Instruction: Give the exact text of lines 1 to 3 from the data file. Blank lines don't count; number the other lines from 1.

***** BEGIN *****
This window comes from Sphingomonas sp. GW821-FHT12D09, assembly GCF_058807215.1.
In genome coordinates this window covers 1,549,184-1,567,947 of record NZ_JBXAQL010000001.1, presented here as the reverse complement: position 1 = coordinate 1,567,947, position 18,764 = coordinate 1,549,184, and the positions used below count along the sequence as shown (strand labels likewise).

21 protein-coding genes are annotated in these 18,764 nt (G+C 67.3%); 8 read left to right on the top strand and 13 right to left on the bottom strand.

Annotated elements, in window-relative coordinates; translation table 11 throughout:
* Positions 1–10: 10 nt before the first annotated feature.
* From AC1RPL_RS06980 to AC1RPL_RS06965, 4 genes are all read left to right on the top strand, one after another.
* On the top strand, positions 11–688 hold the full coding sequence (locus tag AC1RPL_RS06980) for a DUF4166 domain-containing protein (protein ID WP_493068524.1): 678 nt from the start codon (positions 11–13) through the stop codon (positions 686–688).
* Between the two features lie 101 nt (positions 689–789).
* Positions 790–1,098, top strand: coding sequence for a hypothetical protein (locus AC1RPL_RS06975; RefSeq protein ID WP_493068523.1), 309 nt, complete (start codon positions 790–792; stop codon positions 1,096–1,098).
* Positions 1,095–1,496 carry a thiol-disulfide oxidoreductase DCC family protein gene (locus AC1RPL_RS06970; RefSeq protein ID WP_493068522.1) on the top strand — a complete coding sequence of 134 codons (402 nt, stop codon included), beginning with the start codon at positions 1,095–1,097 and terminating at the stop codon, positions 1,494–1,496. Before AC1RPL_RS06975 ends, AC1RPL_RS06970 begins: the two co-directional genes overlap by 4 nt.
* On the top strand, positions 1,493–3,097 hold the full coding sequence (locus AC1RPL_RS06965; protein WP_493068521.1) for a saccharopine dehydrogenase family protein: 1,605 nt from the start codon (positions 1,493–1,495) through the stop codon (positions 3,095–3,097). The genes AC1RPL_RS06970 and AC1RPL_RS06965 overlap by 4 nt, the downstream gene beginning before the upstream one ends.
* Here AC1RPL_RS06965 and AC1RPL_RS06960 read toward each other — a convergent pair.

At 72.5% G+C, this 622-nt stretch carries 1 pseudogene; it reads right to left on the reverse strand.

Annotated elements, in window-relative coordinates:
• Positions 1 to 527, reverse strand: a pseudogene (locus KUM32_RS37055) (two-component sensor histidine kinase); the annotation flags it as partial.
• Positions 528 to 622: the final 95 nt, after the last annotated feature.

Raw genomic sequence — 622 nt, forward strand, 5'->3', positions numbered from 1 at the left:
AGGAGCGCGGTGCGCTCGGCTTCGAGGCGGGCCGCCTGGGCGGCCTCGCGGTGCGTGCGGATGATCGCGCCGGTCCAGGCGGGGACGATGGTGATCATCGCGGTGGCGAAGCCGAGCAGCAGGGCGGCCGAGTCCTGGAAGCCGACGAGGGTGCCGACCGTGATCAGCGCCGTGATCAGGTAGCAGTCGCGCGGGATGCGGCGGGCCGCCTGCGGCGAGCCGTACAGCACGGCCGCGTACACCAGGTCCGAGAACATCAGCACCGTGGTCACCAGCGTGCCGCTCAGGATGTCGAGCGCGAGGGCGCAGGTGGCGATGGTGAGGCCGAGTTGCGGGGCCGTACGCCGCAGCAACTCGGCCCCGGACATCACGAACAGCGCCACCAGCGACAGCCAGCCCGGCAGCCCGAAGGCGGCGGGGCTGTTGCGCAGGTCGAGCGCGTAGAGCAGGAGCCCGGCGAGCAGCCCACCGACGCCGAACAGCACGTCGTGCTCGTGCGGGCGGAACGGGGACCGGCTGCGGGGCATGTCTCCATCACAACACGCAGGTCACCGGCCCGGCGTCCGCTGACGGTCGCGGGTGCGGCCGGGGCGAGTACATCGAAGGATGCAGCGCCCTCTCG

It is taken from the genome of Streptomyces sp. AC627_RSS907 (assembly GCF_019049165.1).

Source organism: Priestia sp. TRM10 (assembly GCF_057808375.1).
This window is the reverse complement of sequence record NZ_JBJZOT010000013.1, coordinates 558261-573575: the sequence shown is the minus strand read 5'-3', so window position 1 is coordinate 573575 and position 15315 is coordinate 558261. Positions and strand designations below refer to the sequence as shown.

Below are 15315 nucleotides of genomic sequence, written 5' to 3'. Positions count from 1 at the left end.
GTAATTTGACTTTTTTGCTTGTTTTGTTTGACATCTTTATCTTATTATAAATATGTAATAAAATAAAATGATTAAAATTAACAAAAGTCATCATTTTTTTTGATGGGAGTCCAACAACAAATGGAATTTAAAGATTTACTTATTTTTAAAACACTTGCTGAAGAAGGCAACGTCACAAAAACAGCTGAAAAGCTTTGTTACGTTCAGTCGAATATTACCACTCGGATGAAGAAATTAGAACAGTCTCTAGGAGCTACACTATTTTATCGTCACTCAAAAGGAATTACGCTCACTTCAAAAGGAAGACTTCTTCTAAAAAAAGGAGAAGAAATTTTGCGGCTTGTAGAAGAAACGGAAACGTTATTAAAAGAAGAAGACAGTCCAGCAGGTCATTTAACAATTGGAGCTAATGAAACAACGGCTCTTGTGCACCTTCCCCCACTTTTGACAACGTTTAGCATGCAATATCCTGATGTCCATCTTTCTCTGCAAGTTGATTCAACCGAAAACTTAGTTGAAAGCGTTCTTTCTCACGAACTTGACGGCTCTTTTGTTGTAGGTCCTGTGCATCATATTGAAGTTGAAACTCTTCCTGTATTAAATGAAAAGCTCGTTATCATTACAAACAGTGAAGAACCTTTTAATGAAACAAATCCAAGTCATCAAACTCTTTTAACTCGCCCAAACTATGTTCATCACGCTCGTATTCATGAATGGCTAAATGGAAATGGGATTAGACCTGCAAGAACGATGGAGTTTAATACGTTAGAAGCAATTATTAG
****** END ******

This window comes from Sphingomonas sp. GW821-FHT12D09, assembly GCF_058807215.1.
In genome coordinates this window covers 1,549,184-1,567,947 of record NZ_JBXAQL010000001.1, presented here as the reverse complement: position 1 = coordinate 1,567,947, position 18,764 = coordinate 1,549,184, and the positions used below count along the sequence as shown (strand labels likewise).

21 protein-coding genes are annotated in these 18,764 nt (G+C 67.3%); 8 read left to right on the top strand and 13 right to left on the bottom strand.